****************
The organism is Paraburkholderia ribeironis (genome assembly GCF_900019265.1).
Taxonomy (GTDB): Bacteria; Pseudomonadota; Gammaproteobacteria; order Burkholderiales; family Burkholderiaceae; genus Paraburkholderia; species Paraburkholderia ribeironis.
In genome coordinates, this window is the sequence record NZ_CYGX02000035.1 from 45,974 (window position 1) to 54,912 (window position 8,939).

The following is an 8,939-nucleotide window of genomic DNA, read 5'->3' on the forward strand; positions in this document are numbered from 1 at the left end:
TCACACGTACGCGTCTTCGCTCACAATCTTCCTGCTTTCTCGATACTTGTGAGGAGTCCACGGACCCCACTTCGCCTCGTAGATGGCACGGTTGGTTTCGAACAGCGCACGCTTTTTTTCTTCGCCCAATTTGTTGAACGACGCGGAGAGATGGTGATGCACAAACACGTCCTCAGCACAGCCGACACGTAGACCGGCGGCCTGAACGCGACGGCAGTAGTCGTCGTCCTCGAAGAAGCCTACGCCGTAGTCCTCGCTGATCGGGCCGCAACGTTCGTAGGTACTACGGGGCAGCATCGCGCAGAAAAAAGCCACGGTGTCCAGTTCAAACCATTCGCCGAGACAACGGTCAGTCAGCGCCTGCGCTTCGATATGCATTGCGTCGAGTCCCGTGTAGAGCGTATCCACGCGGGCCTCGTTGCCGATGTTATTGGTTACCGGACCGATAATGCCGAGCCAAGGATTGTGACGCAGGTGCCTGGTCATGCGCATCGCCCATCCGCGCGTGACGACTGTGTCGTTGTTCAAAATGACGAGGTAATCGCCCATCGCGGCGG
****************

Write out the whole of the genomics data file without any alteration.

The organism is Paraburkholderia ribeironis (genome assembly GCF_900019265.1).
Taxonomy (GTDB): Bacteria; Pseudomonadota; Gammaproteobacteria; order Burkholderiales; family Burkholderiaceae; genus Paraburkholderia; species Paraburkholderia ribeironis.
In genome coordinates, this window is the sequence record NZ_CYGX02000035.1 from 45,974 (window position 1) to 54,912 (window position 8,939).

The following is an 8,939-nucleotide window of genomic DNA, read 5'->3' on the forward strand; positions in this document are numbered from 1 at the left end:
TCACACGTACGCGTCTTCGCTCACAATCTTCCTGCTTTCTCGATACTTGTGAGGAGTCCACGGACCCCACTTCGCCTCGTAGATGGCACGGTTGGTTTCGAACAGCGCACGCTTTTTTTCTTCGCCCAATTTGTTGAACGACGCGGAGAGATGGTGATGCACAAACACGTCCTCAGCACAGCCGACACGTAGACCGGCGGCCTGAACGCGACGGCAGTAGTCGTCGTCCTCGAAGAAGCCTACGCCGTAGTCCTCGCTGATCGGGCCGCAACGTTCGTAGGTACTACGGGGCAGCATCGCGCAGAAAAAAGCCACGGTGTCCAGTTCAAACCATTCGCCGAGACAACGGTCAGTCAGCGCCTGCGCTTCGATATGCATTGCGTCGAGTCCCGTGTAGAGCGTATCCACGCGGGCCTCGTTGCCGATGTTATTGGTTACCGGACCGATAATGCCGAGCCAAGGATTGTGACGCAGGTGCCTGGTCATGCGCATCGCCCATCCGCGCGTGACGACTGTGTCGTTGTTCAAAATGACGAGGTAATCGCCCATCGCGGCGG